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India-Russia Foreign Ministers Meet

  • 08 Apr 2021
  • 6 min read

Why in News

To build on the common “resilient” ground, Indian and Russian Foreign Ministers addressed each other’s concerns on a wide range of issues.

Key Points

  • Discussed Cooperation in Following Sectors:
    • Economic opportunities in the Russian Far East.
      • The Russian Far East stretches from Lake Baikal, the world’s largest freshwater lake, to the Pacific Ocean and comprises roughly a third of Russia’s territory.
      • Although it is rich in natural resources including minerals, hydrocarbons, timber and fish, it is an economically underdeveloped region.
    • Leveraging the Atmanirbhar Bharat campaign to boost manufacturing in India.
    • Connectivity through the International North-South Transport Corridor (INSTC).
      • INSTC is a multi-modal transportation established in September 2000 in St. Petersburg, by Iran, Russia and India for the purpose of promoting transportation cooperation.
    • The Chennai-Vladivostok Eastern maritime corridor.
      • Itr is a maritime route covering approximately 5,600 nautical miles, aimed at increasing bilateral trade between India and Russia.
    • Long standing partnership in space and nuclear sectors.

  • S-400 Air Defence System:
  • Views on Military Alliance and Indo-Pacific:
    • Military Alliance:
      • Russian Foreign Minister clarified that the Russia-China relations are at the highest in the history, but these relations do not pursue a goal of establishing a military alliance.
      • He also referred to the Quad grouping and called it an “Asian NATO”, a term sometimes used by China.
        • Quadrilateral Security Dialogue (Quad) is an informal strategic dialogue between India, USA, Japan and Australia with a shared objective to ensure and support a “free, open and prosperous” Indo-Pacific region.
    • Indo-Pacific:
      • Russia and India are working for stability and connectivity in the Asia-Pacific and urged that “military alliances” should not come up in Asia.
      • Russia referred to the formulation of “Asia Pacific” while India referred to “Indo-Pacific”.
  • Afghan Peace:
    • There is a need to “harmonise” the interests of various stakeholders that are active in and around Afghanistan.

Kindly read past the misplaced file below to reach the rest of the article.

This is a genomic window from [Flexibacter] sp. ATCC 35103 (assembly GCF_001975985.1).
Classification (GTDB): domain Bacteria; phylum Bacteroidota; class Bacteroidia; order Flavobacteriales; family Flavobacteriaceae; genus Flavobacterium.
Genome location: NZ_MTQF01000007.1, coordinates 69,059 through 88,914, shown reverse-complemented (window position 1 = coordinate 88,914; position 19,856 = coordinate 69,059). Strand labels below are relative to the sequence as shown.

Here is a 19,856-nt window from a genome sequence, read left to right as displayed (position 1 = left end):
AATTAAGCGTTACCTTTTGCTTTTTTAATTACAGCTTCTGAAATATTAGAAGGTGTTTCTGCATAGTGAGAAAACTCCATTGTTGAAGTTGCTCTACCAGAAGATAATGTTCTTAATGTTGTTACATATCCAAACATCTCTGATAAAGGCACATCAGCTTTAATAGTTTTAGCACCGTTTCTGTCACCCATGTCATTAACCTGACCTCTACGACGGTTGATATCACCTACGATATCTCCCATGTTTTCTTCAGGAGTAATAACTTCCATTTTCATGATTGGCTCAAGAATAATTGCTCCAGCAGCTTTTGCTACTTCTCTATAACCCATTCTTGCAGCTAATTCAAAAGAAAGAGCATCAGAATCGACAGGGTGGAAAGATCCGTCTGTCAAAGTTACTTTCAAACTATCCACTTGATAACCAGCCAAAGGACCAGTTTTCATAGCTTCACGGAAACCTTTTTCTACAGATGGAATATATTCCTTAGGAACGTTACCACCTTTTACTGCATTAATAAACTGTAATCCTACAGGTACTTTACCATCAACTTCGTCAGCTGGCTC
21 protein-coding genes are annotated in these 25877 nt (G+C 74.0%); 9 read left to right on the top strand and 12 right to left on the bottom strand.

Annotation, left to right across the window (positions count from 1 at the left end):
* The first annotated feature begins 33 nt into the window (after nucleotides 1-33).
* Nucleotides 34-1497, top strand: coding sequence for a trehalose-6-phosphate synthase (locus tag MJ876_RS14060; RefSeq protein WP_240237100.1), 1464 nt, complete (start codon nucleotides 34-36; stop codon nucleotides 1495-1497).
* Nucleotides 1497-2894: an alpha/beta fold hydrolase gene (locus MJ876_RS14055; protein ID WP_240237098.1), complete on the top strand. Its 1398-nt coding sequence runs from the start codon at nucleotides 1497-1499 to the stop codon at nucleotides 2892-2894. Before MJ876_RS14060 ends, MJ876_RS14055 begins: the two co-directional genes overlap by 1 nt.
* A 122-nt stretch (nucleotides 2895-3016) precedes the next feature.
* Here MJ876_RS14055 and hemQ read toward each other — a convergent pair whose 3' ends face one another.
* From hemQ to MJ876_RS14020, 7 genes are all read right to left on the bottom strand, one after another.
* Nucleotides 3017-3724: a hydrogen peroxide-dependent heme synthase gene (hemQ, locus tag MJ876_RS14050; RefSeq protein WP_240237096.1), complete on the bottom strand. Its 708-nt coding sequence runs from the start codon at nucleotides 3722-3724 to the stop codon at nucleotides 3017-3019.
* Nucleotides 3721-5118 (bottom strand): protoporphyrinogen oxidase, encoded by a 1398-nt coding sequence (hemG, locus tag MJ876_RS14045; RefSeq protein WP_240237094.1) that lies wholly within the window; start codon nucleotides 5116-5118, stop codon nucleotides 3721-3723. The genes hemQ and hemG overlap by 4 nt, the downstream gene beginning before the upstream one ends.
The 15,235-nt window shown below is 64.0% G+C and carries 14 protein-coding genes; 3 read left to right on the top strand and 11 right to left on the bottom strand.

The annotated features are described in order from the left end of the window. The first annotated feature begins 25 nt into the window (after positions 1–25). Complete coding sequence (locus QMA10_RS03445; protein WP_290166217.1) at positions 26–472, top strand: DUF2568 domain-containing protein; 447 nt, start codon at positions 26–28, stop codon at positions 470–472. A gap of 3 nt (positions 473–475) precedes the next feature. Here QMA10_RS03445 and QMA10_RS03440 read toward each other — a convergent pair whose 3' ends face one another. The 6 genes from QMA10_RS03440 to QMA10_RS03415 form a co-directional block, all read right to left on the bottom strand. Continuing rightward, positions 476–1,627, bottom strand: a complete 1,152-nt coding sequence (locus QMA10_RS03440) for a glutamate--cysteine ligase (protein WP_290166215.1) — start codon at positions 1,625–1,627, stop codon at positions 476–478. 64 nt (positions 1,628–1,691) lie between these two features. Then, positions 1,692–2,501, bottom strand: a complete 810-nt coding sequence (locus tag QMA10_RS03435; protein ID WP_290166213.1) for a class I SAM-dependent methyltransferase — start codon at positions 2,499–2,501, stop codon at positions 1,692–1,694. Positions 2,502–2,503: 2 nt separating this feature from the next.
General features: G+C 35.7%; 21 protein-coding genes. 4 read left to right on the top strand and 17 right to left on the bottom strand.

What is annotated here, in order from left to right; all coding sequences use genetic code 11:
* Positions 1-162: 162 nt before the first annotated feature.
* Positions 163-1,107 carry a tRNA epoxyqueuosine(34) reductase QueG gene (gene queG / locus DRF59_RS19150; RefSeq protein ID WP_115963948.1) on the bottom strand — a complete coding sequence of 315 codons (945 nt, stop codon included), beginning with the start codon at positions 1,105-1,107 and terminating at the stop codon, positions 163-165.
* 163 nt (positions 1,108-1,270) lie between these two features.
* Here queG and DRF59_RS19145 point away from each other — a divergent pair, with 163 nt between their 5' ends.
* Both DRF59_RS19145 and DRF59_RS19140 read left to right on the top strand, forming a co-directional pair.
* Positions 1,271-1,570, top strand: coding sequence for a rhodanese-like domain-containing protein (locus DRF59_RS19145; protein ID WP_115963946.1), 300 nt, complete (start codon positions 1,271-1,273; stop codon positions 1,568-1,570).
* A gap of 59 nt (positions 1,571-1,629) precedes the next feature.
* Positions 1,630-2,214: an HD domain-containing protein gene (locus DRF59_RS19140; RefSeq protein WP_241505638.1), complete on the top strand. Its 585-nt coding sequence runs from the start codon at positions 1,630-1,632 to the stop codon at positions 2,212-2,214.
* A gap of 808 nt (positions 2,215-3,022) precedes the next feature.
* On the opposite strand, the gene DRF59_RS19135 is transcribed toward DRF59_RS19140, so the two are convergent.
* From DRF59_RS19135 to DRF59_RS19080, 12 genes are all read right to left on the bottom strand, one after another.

• The peace process should be based on foundational principles and a political solution should mean independent, sovereign, united and democratic Afghanistan.
    • Decision on the settlement in Afghanistan should foresee the participation of all political, ethnic and religious groups in the country. Otherwise the solution will not be stable.
      • It needs to be noted that India was not a part of a recent meeting led by Russia on Afghan peace.
  • Medical Cooperation:
    • The Russian Fund for Direct Investment has signed contracts with various Indian manufacturers for Sputnik V vaccines for 700-750 million doses.
    • Both ministers also took up the possible export of the Covaxin to Russia which is likely to be cleared by experts.

India - Russia Relations

  • Political (Annual Summit): The Annual Summit meeting between the Prime Minister of India and the President of the Russian Federation is the highest institutionalized dialogue mechanism in the strategic partnership between India and Russia.
  • Economic: India-Russia trade, amounting to USD 10.11 billion in 2019-2020, is far below the potential. Both countries have set the bilateral trade target at USD 30 billion by 2025.
  • Defence and Security: BrahMos Missile System as well as the licensed production in India of SU-30 aircraft and T-90 tanks, are examples.
  • Cooperation in Nuclear Energy: Kudankulam Nuclear Power Plant (KKNPP) is being built in India with Russian cooperation.
  • Cooperation in Space Sector: Cooperation in Gaganyaan program.
  • Common Multilateral Forums:
  • Military Exercises:

Way Forward

  • India Engaging Russia Into Indo-Pacific Narrative: India should pursue and facilitate Russia’s engagement in the Indo-Pacific.
    • Russia’s active engagement in the region would contribute to making the Indo-Pacific truly “free and inclusive”.
  • Prioritizing RIC in Indian Foreign Policy: India can also promote a mutually beneficial trilateral cooperation between Russia, China, and India that could contribute towards the reduction of mistrust and suspicion between India and China.


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